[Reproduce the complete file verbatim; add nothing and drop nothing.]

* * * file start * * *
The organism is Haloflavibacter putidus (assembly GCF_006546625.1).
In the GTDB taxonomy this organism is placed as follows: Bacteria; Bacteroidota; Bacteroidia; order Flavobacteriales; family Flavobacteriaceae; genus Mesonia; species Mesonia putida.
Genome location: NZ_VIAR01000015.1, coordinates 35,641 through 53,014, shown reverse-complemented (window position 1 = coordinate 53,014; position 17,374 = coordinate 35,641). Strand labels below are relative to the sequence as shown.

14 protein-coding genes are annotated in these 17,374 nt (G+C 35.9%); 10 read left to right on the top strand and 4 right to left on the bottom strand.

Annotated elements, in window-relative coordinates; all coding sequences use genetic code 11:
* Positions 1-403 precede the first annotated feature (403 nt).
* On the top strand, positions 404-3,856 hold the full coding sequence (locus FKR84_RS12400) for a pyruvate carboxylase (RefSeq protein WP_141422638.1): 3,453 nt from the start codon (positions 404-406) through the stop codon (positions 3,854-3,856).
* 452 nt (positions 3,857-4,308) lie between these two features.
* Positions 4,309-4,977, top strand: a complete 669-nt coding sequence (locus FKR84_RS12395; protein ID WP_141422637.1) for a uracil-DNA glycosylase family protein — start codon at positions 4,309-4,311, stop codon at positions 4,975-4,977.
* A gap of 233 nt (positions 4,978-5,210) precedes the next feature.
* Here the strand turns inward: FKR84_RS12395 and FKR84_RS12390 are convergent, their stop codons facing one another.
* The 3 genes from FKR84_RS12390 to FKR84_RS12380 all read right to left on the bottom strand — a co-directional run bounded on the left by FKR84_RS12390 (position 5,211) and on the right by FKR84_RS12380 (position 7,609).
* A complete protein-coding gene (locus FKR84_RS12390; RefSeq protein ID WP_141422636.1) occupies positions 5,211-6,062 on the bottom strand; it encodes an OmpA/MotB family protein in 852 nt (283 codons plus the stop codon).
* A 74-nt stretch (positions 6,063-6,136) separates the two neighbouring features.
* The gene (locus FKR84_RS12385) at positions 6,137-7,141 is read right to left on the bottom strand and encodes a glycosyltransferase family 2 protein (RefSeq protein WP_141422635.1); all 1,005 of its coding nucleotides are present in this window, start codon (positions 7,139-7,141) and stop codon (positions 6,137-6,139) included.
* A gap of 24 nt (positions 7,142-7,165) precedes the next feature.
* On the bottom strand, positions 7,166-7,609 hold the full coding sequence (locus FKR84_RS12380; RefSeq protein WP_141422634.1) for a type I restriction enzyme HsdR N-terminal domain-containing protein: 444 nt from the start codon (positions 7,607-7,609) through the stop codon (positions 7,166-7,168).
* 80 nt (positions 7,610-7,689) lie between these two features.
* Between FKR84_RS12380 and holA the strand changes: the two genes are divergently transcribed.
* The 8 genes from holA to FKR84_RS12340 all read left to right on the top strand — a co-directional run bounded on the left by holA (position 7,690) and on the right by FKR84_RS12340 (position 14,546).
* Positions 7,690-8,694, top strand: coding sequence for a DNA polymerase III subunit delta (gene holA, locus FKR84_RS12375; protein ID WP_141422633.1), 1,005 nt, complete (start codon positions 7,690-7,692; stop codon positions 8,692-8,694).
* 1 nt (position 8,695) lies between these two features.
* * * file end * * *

The organism is Haloflavibacter putidus (assembly GCF_006546625.1).
In the GTDB taxonomy this organism is placed as follows: Bacteria; Bacteroidota; Bacteroidia; order Flavobacteriales; family Flavobacteriaceae; genus Mesonia; species Mesonia putida.
Genome location: NZ_VIAR01000015.1, coordinates 35,641 through 53,014, shown reverse-complemented (window position 1 = coordinate 53,014; position 17,374 = coordinate 35,641). Strand labels below are relative to the sequence as shown.

14 protein-coding genes are annotated in these 17,374 nt (G+C 35.9%); 10 read left to right on the top strand and 4 right to left on the bottom strand.

Annotated elements, in window-relative coordinates; all coding sequences use genetic code 11:
* Positions 1-403 precede the first annotated feature (403 nt).
* On the top strand, positions 404-3,856 hold the full coding sequence (locus FKR84_RS12400) for a pyruvate carboxylase (RefSeq protein WP_141422638.1): 3,453 nt from the start codon (positions 404-406) through the stop codon (positions 3,854-3,856).
* 452 nt (positions 3,857-4,308) lie between these two features.
* Positions 4,309-4,977, top strand: a complete 669-nt coding sequence (locus FKR84_RS12395; protein ID WP_141422637.1) for a uracil-DNA glycosylase family protein — start codon at positions 4,309-4,311, stop codon at positions 4,975-4,977.
* A gap of 233 nt (positions 4,978-5,210) precedes the next feature.
* Here the strand turns inward: FKR84_RS12395 and FKR84_RS12390 are convergent, their stop codons facing one another.
* The 3 genes from FKR84_RS12390 to FKR84_RS12380 all read right to left on the bottom strand — a co-directional run bounded on the left by FKR84_RS12390 (position 5,211) and on the right by FKR84_RS12380 (position 7,609).
* A complete protein-coding gene (locus FKR84_RS12390; RefSeq protein ID WP_141422636.1) occupies positions 5,211-6,062 on the bottom strand; it encodes an OmpA/MotB family protein in 852 nt (283 codons plus the stop codon).
* A 74-nt stretch (positions 6,063-6,136) separates the two neighbouring features.
* The gene (locus FKR84_RS12385) at positions 6,137-7,141 is read right to left on the bottom strand and encodes a glycosyltransferase family 2 protein (RefSeq protein WP_141422635.1); all 1,005 of its coding nucleotides are present in this window, start codon (positions 7,139-7,141) and stop codon (positions 6,137-6,139) included.
* A gap of 24 nt (positions 7,142-7,165) precedes the next feature.
* On the bottom strand, positions 7,166-7,609 hold the full coding sequence (locus FKR84_RS12380; RefSeq protein WP_141422634.1) for a type I restriction enzyme HsdR N-terminal domain-containing protein: 444 nt from the start codon (positions 7,607-7,609) through the stop codon (positions 7,166-7,168).
* 80 nt (positions 7,610-7,689) lie between these two features.
* Between FKR84_RS12380 and holA the strand changes: the two genes are divergently transcribed.
* The 8 genes from holA to FKR84_RS12340 all read left to right on the top strand — a co-directional run bounded on the left by holA (position 7,690) and on the right by FKR84_RS12340 (position 14,546).
* Positions 7,690-8,694, top strand: coding sequence for a DNA polymerase III subunit delta (gene holA, locus FKR84_RS12375; protein ID WP_141422633.1), 1,005 nt, complete (start codon positions 7,690-7,692; stop codon positions 8,692-8,694).
* 1 nt (position 8,695) lies between these two features.